In a recent presentation skills workshop, when I asked the ten people to tell what they wanted from the workshop, I was surprised to hear that over half wanted to learn ways to engage the audience. I realized I had not planned on giving enough attention to this important element of presentation skills. So before the day was over, I shared some ways to do that. Bruce Springsteen said it well about engaging the audience: “The life of a rock and roll band will last as long as you look down and can see yourself, and your audience looks up at you and can see themselves.”
We are not musicians but speakers; thus we may have to work harder at making the connection with our audiences. One way is physically to move into the audience. When I stress a point, I may take two or three steps toward the listeners. This action lets them know that I want to make sure they are with me as I share this information.
Another method is to involve the audience in some activity to process the point you are making. This can be very simple. For example, when I talk about goals or priorities or how a person should spend his or her time, I will sometimes use the following activity.
Each person gets a blank piece of paper to tear into four equal quadrants. I say, “On each quadrant, write something that you hold of great personal value.” Then I have them fan the four pieces out as they would a deck of cards. I say, “Wad up the least important of the four to throw away.” Then among the three, they choose the one that is least important. When two are left, they choose the one most important. This dramatizes the difficulty in choosing what is important in life and how we will spend our time. At this point, the audience has been a part of the content of the speech.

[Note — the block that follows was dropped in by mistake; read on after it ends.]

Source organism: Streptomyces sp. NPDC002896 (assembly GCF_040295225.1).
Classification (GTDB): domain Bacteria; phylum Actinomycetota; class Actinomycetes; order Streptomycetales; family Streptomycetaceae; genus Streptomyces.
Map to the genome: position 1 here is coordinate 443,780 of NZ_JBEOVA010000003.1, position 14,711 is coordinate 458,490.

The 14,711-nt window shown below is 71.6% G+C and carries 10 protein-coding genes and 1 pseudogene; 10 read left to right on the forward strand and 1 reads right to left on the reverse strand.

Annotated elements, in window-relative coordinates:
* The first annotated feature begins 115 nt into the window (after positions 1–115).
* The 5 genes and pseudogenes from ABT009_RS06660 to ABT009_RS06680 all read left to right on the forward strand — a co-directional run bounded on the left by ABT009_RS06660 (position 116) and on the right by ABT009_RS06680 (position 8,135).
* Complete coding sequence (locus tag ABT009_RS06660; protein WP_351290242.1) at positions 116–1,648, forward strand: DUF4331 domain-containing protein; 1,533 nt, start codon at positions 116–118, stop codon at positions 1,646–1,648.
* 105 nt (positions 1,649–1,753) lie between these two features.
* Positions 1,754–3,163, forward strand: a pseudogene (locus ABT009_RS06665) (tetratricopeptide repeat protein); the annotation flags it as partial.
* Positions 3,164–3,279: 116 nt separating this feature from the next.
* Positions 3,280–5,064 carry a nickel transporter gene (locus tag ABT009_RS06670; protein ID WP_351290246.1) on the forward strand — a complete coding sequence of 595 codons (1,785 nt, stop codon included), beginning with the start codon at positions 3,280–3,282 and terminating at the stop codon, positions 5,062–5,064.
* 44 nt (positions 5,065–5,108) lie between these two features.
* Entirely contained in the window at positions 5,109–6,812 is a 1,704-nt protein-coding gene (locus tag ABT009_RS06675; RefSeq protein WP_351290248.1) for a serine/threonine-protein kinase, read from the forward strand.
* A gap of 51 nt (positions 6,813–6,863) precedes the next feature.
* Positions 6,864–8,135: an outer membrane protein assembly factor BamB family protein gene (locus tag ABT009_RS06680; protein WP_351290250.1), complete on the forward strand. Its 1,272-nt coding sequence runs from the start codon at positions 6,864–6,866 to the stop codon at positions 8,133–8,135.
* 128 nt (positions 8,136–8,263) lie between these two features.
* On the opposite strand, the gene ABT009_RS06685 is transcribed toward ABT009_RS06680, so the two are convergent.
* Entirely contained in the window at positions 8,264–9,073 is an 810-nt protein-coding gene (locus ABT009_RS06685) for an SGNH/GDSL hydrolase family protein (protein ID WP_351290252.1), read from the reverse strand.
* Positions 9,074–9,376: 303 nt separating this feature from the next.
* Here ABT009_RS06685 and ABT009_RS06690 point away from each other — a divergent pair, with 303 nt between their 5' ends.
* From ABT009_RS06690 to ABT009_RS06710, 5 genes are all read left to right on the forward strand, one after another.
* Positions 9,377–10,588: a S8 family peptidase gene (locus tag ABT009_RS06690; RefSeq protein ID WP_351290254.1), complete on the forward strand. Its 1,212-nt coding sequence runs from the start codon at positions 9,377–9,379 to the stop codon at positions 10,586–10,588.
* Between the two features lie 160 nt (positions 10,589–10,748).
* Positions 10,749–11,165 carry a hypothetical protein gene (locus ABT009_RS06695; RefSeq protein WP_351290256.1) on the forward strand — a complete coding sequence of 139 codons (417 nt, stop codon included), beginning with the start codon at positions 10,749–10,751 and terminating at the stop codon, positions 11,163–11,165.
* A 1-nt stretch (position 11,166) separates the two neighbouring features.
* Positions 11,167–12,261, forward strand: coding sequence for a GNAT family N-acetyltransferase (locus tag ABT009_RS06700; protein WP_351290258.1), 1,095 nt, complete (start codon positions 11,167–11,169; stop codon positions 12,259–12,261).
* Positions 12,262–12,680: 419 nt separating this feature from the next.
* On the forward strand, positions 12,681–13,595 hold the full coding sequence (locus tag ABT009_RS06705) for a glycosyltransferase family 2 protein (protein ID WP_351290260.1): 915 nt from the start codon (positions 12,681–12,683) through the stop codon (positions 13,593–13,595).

A third way to engage the audience is ask participants’ opinions on the idea you are discussing. I often talk about stage fright and I will sometimes start the discussion by asking them first if they experience stage fright. Most will answer that they do and then I’ll ask what their symptoms are. This results in an energetic give and take with the audience about the different ways we show anxiety when we are about to speak. That engagement allows me to move into good techniques on controlling too much anxiety.
These three ways can help engage the audience so that they feel a part of developing your successful presentation.
Stephen D. Boyd, Ph.D., CSP, is Professor Emeritus of Speech Communication, College of Informatics, Northern Kentucky University, near Cincinnati. He presents keynotes and seminars to corporations and associations whose people want to speak and listen effectively. See additional articles and resources at www.sboyd.com. To book Steve, call 800-727-6520 or email him through his website.